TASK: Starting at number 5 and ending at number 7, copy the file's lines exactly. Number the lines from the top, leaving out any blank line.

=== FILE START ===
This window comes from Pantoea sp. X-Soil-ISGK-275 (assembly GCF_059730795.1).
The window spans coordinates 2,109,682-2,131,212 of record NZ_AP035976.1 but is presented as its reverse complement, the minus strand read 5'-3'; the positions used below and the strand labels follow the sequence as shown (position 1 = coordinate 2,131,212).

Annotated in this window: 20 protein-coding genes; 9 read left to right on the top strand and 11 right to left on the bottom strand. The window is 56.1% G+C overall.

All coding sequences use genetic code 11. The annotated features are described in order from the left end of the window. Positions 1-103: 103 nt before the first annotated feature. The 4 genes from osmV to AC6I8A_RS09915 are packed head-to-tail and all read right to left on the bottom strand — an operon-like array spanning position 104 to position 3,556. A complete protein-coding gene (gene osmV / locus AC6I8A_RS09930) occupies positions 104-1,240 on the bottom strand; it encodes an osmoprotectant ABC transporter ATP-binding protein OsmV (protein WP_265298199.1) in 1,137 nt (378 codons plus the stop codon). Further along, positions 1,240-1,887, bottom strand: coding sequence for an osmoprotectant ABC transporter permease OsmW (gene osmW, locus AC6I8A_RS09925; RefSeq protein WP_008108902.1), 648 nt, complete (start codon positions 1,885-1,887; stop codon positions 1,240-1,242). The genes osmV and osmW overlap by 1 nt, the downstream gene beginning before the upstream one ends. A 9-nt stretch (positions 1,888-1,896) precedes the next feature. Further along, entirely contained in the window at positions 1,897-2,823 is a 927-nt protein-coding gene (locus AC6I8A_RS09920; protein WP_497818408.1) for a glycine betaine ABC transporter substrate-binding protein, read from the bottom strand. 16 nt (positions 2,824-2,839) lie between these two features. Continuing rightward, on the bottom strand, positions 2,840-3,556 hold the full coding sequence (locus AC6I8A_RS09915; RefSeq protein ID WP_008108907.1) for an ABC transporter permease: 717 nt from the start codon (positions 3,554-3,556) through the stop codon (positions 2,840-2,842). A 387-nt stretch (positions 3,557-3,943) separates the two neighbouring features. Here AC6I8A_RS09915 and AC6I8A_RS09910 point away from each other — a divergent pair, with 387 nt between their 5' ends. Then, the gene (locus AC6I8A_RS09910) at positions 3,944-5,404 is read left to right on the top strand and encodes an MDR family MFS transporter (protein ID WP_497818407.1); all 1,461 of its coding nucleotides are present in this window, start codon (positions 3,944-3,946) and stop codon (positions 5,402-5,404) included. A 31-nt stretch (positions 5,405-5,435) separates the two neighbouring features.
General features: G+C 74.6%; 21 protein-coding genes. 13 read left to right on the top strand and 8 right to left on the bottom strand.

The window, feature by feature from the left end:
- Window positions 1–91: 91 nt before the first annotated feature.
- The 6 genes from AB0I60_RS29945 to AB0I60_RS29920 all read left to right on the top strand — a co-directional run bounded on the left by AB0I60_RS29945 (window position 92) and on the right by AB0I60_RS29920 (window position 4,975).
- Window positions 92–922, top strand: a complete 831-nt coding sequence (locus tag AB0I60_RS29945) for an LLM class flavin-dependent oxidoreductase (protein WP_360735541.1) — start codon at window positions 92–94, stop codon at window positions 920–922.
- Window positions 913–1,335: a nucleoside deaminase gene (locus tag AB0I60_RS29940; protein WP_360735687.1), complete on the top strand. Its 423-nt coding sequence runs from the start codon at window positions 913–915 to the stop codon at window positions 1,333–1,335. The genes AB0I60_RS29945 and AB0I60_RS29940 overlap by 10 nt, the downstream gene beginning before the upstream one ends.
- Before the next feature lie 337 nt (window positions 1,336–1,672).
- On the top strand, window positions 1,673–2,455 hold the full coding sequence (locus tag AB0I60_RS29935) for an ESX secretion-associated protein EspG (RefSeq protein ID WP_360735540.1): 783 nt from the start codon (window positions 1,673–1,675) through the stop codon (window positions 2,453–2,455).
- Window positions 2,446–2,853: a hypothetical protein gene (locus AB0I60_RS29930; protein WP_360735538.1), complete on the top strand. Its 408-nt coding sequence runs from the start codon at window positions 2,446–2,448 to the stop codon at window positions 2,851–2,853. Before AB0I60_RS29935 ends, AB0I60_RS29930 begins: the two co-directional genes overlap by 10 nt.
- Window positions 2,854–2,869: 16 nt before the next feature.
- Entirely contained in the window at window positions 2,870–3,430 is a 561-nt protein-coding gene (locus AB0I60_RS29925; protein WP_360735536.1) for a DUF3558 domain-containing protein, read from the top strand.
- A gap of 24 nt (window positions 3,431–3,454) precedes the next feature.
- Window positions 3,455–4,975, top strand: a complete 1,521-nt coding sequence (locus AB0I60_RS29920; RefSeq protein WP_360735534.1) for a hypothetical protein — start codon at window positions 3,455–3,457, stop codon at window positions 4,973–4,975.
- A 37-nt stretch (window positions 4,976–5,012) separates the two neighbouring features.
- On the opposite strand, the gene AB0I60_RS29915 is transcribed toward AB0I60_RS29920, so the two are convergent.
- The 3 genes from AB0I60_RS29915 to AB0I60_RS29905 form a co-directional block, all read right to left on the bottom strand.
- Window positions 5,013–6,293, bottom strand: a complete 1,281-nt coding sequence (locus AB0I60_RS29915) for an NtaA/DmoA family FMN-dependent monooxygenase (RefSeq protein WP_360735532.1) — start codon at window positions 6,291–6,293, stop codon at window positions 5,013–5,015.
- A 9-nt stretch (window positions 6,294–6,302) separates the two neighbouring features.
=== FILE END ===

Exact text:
General features: G+C 74.6%; 21 protein-coding genes. 13 read left to right on the top strand and 8 right to left on the bottom strand.

The window, feature by feature from the left end:
- Window positions 1–91: 91 nt before the first annotated feature.